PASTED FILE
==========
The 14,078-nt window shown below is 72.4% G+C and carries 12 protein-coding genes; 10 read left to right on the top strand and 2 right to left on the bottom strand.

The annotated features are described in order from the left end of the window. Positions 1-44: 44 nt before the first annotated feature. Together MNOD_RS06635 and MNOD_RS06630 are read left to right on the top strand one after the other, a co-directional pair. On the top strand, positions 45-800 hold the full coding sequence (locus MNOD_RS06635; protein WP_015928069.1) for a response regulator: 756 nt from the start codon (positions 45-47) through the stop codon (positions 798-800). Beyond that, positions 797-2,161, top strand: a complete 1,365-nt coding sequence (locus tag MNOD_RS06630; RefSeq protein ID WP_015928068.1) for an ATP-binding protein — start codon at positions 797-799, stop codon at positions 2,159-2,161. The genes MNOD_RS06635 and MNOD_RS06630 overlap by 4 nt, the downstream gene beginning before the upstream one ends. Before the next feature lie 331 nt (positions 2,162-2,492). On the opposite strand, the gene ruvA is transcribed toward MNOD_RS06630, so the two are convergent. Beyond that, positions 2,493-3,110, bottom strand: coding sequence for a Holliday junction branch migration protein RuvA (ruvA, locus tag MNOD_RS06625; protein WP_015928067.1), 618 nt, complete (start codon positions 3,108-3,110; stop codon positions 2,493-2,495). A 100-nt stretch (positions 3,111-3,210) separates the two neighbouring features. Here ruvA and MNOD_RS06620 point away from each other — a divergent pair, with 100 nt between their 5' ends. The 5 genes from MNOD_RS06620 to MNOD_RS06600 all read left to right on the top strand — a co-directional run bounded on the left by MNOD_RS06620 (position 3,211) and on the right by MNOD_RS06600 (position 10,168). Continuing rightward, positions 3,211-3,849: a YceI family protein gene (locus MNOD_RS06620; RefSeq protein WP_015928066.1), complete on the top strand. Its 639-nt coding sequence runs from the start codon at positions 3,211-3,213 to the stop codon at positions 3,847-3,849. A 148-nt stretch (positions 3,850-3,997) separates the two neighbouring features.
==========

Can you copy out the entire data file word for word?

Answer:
The 14,078-nt window shown below is 72.4% G+C and carries 12 protein-coding genes; 10 read left to right on the top strand and 2 right to left on the bottom strand.

The annotated features are described in order from the left end of the window. Positions 1-44: 44 nt before the first annotated feature. Together MNOD_RS06635 and MNOD_RS06630 are read left to right on the top strand one after the other, a co-directional pair. On the top strand, positions 45-800 hold the full coding sequence (locus MNOD_RS06635; protein WP_015928069.1) for a response regulator: 756 nt from the start codon (positions 45-47) through the stop codon (positions 798-800). Beyond that, positions 797-2,161, top strand: a complete 1,365-nt coding sequence (locus tag MNOD_RS06630; RefSeq protein ID WP_015928068.1) for an ATP-binding protein — start codon at positions 797-799, stop codon at positions 2,159-2,161. The genes MNOD_RS06635 and MNOD_RS06630 overlap by 4 nt, the downstream gene beginning before the upstream one ends. Before the next feature lie 331 nt (positions 2,162-2,492). On the opposite strand, the gene ruvA is transcribed toward MNOD_RS06630, so the two are convergent. Beyond that, positions 2,493-3,110, bottom strand: coding sequence for a Holliday junction branch migration protein RuvA (ruvA, locus tag MNOD_RS06625; protein WP_015928067.1), 618 nt, complete (start codon positions 3,108-3,110; stop codon positions 2,493-2,495). A 100-nt stretch (positions 3,111-3,210) separates the two neighbouring features. Here ruvA and MNOD_RS06620 point away from each other — a divergent pair, with 100 nt between their 5' ends. The 5 genes from MNOD_RS06620 to MNOD_RS06600 all read left to right on the top strand — a co-directional run bounded on the left by MNOD_RS06620 (position 3,211) and on the right by MNOD_RS06600 (position 10,168). Continuing rightward, positions 3,211-3,849: a YceI family protein gene (locus MNOD_RS06620; RefSeq protein WP_015928066.1), complete on the top strand. Its 639-nt coding sequence runs from the start codon at positions 3,211-3,213 to the stop codon at positions 3,847-3,849. A 148-nt stretch (positions 3,850-3,997) separates the two neighbouring features.